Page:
Windows Media Center (WMC) will die with the release of Windows 10. It had it coming for a long time. After development ceased in 2009 and WMC was not included in Windows 8, Microsoft recently announced it would not issue an update to WMC for Windows 10.
WMC was a digital entertainment center to record video and play media from local drives and network sources, including online streaming services. It premiered on Windows XP Media Center Edition and came with several editions of Windows Vista and Windows 7. Windows 8 users had to purchase a Media Center Pack add-on to continue using WMC or find alternative tools to play DVDs and Blu-Rays.
Windows Media Player will be removed when you upgrade to Windows 10.
If you are currently using WMC on Windows 7, 8, or 8.1, you should be aware that it will be removed once you upgrade to Windows 10.
A computer that only serves as a media center in your home doesn’t benefit much from an upgrade to Windows 10; don’t fix a running system. If you are keen on upgrading a multi-purpose computer, don’t worry, you have many options for replacing WMC.
Microsoft will offer an alternative solution for DVD playback.
Microsoft’s usage data seems to have reveal that WMC has mostly been used to play DVDs. Gabe Aul tweeted that they would offer an update with a DVD option later this year.
We can confirm that due to decreased usage, Windows Media Center will not be part of Windows 10.
— Gabriel Aul (@GabeAul) May 4, 2015
Use VLC Media Player to watch DVDs and Blu-Rays.
Meanwhile, if you’re looking for a way to watch DVDs or Blu-Rays on Windows 10, we recommend VLC Media Player. VideoLAN’s free open source and cross-platform multimedia player supports a range of disc and media file formats and has a host of useful features. Earlier this year it added Chromecast streaming to its arsenal. VLC should also be able to play TV programs recorded on WMC and saved to the Windows TV (.wtv) format.
Download media from the Windows Store
For Windows 10, Microsoft has completely overhauled the Windows Store. It now features a Music and a Movies & TV section. The latter offers movie rentals, last night on TV, and featured collections. The Windows Store links to your video library, which lists your purchases, as well as videos stored on your computer.
This is far from being a comprehensive media center and it’s not free, but for the occasional entertainment it works well enough.
Originally released as Xbox Media Center (despite the name, it was built by users, not by Microsoft) — hence formerly known as XBMC — Kodi was eventually developed into a full media center alternative. Besides a comprehensive set of advanced features that put WMC to shame, it offers a great number of add-ons, skins, and an active support community. If you’re looking for an all-around replacement, Kodi is your best bet, and it has long been WMC’s biggest competitor.
Kodi handles digital media fiiles, such as videos, music, or images, from local storage or media cards, and it can record live TV. Through add-ins you can access online content on YouTube, Spotify, and TED. Kodi is free, open source, and runs not only on Windows, but also Linux, OS X, iOS, Android, and more, offering a seamless experience across all your devices.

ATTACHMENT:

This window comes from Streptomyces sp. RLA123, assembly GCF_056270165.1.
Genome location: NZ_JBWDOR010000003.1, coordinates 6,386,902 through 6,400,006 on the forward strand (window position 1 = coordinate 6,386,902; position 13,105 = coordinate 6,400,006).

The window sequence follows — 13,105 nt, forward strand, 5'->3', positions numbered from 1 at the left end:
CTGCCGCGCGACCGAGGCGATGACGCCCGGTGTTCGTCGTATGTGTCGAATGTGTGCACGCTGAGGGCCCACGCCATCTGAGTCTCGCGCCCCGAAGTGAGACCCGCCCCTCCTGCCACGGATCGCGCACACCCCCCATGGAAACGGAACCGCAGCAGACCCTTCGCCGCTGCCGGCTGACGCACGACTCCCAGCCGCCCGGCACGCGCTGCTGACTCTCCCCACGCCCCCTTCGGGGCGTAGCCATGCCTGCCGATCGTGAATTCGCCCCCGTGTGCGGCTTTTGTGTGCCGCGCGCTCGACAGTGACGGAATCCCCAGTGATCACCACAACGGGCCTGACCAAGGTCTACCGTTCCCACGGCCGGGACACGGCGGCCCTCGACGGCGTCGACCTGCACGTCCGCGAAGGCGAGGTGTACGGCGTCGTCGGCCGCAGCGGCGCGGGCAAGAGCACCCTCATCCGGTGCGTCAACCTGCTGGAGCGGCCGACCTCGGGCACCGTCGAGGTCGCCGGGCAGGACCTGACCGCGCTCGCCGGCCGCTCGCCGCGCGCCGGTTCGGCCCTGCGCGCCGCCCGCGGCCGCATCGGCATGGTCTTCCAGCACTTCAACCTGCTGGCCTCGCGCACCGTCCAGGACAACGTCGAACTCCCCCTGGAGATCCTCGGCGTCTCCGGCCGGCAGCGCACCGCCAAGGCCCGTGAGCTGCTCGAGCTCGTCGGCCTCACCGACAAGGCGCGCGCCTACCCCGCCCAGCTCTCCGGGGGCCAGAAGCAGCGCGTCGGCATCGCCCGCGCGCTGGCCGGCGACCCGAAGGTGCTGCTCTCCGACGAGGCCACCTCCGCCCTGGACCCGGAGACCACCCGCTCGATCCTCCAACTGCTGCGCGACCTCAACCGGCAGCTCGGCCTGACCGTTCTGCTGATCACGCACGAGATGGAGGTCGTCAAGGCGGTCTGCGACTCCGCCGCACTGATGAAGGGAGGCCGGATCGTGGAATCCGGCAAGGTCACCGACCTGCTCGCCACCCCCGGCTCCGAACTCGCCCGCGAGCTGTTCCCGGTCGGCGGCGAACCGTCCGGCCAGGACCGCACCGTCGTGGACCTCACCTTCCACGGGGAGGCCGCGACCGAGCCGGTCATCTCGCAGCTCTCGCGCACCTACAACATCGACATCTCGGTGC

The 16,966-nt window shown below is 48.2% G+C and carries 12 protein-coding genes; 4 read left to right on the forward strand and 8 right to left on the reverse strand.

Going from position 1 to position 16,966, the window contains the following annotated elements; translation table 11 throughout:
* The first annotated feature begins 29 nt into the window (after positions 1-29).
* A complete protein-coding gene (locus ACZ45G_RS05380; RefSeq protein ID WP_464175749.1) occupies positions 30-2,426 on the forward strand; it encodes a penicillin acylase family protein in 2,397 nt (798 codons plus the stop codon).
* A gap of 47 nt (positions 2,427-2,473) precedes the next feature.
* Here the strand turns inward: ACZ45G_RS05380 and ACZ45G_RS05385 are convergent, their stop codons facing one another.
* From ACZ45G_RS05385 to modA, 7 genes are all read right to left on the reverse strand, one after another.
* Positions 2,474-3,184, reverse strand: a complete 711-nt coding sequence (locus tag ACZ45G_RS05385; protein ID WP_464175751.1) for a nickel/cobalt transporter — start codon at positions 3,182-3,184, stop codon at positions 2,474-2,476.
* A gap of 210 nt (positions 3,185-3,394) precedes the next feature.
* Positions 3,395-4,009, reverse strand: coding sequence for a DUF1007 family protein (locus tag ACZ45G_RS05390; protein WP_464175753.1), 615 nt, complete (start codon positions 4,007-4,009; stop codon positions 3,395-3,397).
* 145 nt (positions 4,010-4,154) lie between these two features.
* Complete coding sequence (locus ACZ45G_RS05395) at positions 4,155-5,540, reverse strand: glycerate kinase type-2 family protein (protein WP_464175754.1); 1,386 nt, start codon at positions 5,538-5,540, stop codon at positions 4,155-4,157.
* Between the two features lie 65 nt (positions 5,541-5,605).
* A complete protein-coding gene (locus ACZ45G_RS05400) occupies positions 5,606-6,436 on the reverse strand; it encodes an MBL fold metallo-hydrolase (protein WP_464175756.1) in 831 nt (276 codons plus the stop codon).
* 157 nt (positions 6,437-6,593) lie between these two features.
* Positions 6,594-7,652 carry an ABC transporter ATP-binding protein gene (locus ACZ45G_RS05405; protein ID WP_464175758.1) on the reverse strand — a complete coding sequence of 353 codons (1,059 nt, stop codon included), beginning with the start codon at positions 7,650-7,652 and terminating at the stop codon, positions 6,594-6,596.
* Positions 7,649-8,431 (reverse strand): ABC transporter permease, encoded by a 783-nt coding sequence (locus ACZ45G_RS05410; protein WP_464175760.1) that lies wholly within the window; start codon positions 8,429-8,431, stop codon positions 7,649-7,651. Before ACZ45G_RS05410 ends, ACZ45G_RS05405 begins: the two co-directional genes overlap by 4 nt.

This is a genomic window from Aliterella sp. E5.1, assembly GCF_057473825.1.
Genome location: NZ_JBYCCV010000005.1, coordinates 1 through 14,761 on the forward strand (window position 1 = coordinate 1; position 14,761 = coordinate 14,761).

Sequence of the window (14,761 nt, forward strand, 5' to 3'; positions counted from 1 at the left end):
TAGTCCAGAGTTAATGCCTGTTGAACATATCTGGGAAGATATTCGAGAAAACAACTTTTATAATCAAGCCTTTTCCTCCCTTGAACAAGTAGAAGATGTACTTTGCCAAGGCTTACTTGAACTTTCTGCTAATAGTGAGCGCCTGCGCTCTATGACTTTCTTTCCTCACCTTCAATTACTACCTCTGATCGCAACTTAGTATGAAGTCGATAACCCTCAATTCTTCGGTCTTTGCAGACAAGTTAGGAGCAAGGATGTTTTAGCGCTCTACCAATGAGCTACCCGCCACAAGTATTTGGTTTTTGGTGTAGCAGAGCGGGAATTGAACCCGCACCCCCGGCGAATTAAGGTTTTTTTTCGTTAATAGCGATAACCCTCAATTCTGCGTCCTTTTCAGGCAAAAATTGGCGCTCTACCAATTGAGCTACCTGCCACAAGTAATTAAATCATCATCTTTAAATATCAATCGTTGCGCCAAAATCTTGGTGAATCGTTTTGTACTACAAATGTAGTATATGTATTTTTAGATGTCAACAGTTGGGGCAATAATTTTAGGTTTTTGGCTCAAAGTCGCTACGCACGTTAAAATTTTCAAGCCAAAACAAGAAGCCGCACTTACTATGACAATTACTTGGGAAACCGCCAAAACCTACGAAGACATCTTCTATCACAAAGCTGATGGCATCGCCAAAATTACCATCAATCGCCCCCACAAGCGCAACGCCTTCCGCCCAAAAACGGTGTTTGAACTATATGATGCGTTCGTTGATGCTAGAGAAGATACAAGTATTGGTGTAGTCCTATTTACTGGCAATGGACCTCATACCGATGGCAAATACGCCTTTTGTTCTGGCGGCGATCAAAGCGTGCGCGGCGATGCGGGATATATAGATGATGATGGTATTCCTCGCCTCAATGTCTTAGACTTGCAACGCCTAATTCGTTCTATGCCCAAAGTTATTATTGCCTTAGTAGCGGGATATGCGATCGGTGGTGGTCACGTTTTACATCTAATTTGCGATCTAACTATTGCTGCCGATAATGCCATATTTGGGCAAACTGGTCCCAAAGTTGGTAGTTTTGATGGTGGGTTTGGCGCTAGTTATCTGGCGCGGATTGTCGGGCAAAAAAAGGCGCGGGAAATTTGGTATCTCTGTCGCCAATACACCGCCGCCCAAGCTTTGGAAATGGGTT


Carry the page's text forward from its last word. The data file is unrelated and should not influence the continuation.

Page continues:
Like Kodi, Plex supports a wide range of platforms, allowing you to stream your content to any of your devices. Streaming is handled via a secure connection, free of charge. Media libraries are Plex’s forte and you can share them with friends.
Some premium features, including mobile or cloud sync, movie trailers, and Vevo music videos, are only available with a Plex Pass. One thing Plex can’t do is record live TV, but you can save online videos to watch them later.
Like Kodi, MediaPortal is a free and open source entertainment center with a strong focus on being a digital video recorder (DVR) that lets you watch, schedule, and record live TV. Beyond that it supports the standard media center features, such as playing digital media and streaming content to devices in your network.
MediaPortal doesn’t offer quite as many plugins and skins as Kodi, but it has one of the more extensive collections. You can access MediaPortal via a web interface or one of its many mobile apps, making it a very accessible and versatile WMC alternative.
MythTV is another free and open source media center, which excels as a DVR. You can record TV shows and pause, skip, and rewind them at the same time. MythTV can detect and skip commercials.
Originally developed for Linux, MythTV can be compiled on Windows, but no official EXE is provided, making this a hands-on process. The Windows version offers all frontend features, but most plugins are not supported.
For plenty more alternatives to WMC, head to the list of entertainment centers, head to alternativeTo.
Invest in a set top box
Alternatively, if you can’t be bothered to set up your own media center from scratch, look into one of the many set top boxes on offer, such as the Roku, Apple TV, or Google Chromecast. For as little as $35 or up to around $100 you can get a USB device that comes preinstalled with your favorite streaming service and countless TV channels, as well as additional out-of-the-box features.
Windows Media Player was popular for reason, but its competitors have caught up a long time ago. Switching to a new digital entertainment center will be an upgrade. Superior tools will help you repopulate your database in no time.
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